'I shall try to find out who the woman was, and where she came from; but how am I to do it? how begin? Arthur will not tell me a word about Gretchen, who she is, or what she is to him. Still, I mean to be on the safe side, and do right by the child. Arthur cannot live many years. His nerves will wear him out, if nothing else, and when he does, his money will naturally come to me.'

'Naturally,' his spectral companion replied, and he continued:

'Well, what I intend doing is this: I shall make my will, in which Jerry will share equally with my children, and I shall further draw up a written request that in case I die before my brother, any money which may fall to my children from him shall be shared equally with her. I shall, out of my own private funds, provide for her support and education, until she comes of age, or marries, and if possible, I shall bring about a marriage between her and Tom, who will probably one day be master of Tracy Park. Can anything more be required of me?'

'Nothing,' was the consoling reply; and as the sleigh just then drew up before his door, Frank alighted from it, and said to himself as he ran up the steps:

'I believe I have been riding with the devil, and have made a league with him!'

He found the house thoroughly aired and cleansed from all signs of the recent funeral; and when, at one o'clock, he sat down to lunch in the handsome dining-room, and sipped his favorite claret, and ate his foreign preserves, and thought how much comfort and luxury money could buy, he was sure he had done well for himself and his children after him. But, like Bishop Hatto, of Mouse-Tower memory, Frank Tracy never knew real peace of mind from the day he deliberately sold himself to the Evil One for filthy lucre, until the day, years after, when full restitution was made, and, with the sin confessed, he held his head up again, free from the shadow which he did not leave in the sleigh, but which followed him day and night, walking by him when he walked, sitting by him when he sat, and watching by him when he slept, so as to be ready when he woke with the specious argument that he was acting justly and even generously by the little waif, who was like a sunbeam in the cottage in the lane, whom many people went to see, marvelling at her beauty and wondering in vain whose likeness they sometimes saw in her as she frolicked around the house, full of life, and fun, and laughter.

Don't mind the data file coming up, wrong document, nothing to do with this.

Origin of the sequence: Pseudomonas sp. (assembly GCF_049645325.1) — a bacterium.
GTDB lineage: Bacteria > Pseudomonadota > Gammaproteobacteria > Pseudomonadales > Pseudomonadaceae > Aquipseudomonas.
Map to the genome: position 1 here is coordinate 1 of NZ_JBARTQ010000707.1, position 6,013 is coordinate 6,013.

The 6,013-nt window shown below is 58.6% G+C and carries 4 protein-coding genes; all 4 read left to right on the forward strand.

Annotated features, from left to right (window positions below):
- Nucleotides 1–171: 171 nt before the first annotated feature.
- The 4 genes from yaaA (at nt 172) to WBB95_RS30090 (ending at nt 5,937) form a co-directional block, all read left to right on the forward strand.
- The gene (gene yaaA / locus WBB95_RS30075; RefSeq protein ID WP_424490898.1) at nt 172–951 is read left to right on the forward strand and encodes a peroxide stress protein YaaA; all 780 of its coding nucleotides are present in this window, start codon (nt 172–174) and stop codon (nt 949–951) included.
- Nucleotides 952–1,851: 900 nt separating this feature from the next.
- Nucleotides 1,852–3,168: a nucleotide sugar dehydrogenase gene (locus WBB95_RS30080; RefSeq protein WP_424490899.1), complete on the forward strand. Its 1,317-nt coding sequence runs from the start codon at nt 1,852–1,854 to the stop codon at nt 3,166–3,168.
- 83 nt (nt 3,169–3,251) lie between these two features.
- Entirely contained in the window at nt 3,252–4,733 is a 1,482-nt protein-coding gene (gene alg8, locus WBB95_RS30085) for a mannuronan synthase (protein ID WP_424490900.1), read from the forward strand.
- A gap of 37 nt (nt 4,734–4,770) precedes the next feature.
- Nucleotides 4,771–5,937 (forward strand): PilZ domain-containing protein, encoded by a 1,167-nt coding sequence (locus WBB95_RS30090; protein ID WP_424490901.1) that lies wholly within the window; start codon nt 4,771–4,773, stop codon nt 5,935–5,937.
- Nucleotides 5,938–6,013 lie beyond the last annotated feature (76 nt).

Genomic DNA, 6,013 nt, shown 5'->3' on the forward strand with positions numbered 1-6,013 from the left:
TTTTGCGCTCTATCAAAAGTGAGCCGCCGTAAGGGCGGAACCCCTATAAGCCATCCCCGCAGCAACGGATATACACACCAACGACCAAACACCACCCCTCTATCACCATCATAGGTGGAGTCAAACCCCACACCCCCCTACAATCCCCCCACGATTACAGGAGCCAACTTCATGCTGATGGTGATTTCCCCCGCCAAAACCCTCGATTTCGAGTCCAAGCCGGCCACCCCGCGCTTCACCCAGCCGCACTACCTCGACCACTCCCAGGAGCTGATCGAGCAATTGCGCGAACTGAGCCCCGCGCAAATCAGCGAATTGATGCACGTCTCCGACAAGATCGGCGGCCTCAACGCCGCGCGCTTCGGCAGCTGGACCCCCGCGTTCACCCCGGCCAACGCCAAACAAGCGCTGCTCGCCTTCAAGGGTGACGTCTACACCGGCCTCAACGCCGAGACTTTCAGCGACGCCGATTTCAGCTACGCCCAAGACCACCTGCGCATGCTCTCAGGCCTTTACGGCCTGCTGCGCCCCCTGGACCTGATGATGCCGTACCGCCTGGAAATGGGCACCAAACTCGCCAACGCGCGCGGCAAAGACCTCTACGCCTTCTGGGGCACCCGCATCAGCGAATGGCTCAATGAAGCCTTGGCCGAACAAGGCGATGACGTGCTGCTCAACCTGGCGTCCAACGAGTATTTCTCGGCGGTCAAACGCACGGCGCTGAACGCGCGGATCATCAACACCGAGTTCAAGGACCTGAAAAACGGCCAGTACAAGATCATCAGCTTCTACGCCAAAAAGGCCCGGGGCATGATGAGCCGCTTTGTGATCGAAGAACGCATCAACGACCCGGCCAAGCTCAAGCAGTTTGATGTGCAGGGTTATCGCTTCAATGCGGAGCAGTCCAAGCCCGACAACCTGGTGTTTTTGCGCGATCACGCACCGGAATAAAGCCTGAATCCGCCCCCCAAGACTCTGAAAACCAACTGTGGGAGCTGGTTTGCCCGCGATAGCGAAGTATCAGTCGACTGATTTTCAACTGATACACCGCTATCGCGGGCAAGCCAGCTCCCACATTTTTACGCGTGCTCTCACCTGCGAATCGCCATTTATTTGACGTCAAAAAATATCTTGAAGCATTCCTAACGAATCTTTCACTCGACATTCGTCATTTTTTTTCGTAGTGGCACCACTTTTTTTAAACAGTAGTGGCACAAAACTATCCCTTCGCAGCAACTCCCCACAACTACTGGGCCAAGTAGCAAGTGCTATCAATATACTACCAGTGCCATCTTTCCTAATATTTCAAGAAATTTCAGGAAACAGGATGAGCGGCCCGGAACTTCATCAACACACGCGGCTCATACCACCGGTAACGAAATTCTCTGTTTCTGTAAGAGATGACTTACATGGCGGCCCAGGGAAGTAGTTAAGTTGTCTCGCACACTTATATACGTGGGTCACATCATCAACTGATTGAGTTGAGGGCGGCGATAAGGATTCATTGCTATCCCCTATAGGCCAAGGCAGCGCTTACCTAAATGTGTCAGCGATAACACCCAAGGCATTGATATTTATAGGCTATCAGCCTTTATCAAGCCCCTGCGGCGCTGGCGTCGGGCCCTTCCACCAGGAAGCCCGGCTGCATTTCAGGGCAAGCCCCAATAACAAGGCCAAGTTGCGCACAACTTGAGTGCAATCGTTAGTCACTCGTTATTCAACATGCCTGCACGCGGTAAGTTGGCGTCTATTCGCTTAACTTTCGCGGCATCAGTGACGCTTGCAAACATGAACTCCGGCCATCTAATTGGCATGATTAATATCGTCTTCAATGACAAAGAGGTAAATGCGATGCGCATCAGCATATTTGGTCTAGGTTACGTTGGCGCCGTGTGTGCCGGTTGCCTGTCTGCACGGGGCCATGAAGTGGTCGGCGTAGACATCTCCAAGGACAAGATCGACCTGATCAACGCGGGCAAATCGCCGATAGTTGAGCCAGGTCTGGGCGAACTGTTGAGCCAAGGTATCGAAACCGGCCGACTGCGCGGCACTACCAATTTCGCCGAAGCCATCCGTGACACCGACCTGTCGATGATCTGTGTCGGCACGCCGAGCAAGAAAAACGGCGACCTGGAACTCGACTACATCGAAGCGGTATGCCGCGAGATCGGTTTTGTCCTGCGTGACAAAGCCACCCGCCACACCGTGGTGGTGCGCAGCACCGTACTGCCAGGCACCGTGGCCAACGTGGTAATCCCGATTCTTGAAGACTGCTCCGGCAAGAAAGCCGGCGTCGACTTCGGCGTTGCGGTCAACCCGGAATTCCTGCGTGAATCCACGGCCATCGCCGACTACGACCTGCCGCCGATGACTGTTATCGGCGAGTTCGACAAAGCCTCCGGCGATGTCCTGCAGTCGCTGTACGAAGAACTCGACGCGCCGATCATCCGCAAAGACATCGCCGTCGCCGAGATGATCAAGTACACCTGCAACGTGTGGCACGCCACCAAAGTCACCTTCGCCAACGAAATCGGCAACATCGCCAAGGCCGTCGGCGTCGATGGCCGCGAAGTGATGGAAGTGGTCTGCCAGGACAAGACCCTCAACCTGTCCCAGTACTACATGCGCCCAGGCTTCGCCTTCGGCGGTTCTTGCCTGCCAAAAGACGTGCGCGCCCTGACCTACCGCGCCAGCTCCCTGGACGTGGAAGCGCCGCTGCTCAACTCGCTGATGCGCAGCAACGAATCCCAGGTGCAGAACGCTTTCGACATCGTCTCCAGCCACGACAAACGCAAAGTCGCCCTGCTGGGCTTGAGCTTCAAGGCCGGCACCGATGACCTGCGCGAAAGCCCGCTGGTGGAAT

Frank made his will, as he promised his shadow he would, but he went to Springfield to have it drawn up, for he knew that Colvin, or any lawyer whom he might employ in Shannondale, would wonder at it. He also wrote out himself what he called his dying request to his children, in case he should die before his brother. In this he stated emphatically his wish that Jerry should have her share of whatever might come to them from the Tracy estate, the same as if she were his own child.

'I have a good and sufficient reason for this,' he wrote in conclusion, 'and I enjoin it upon you to carry out my wishes as readily as you would were I to speak to you from my grave,'

This done, Frank felt a little better, and the shadow at his side was not quite as real as it had been before. He put his will and his dying request together in a private drawer with Gretchen's photograph, and the testament with the handwriting in it. He had kept this back when the stranger's trunk was sent to the cottage, thinking that if it were missed and inquired for, he could easily produce it as having been mislaid. At the suggestion of Mr. St. Claire he went to New York, to the office of the German line of steamers, and made inquiries with regard to the passengers who had come on a certain ship at such a time. But nothing could be learned of any woman with a child, and after inserting in several of the New York papers a description of the woman, with a request for any information concerning her which could be given, he returned home, with a feeling that he had done all that could be required of him, and that he might now enjoy himself.

He was accordingly kind and even tender to his brother, who for several weeks suffered from low nervous depression, which kept him altogether in his room, to which he refused to admit any one except his attendant and Frank. He had ceased for the time being, to talk of Gretchen, or to expect her, and he never inquired for the child, whose blue hood had so affected him. Once Frank spoke of her to him and told him where she was, and that she was learning to speak English very rapidly, and growing prettier every day. But Arthur did not seem at all interested and only said:

'How can Mrs. Crawford afford to keep the child?'

Others than Arthur asked that question, and among them Dolly, who with a woman's quick wit, sharpened by something she accidentally saw, divined the truth, which she wrung at last from her husband. There was a fierce quarrel-almost their first-a sick headache which lasted three days, and a month or more of coldness between the married pair, and then, finding she could accomplish nothing, for Frank was as firm as a rock, Dolly gave up the contest, and tried by economizing in various ways, to save the money which she felt was taken from her children by the little girl, who had become so dear to Mrs. Crawford, that she would not have parted with her had nothing been paid for her keeping.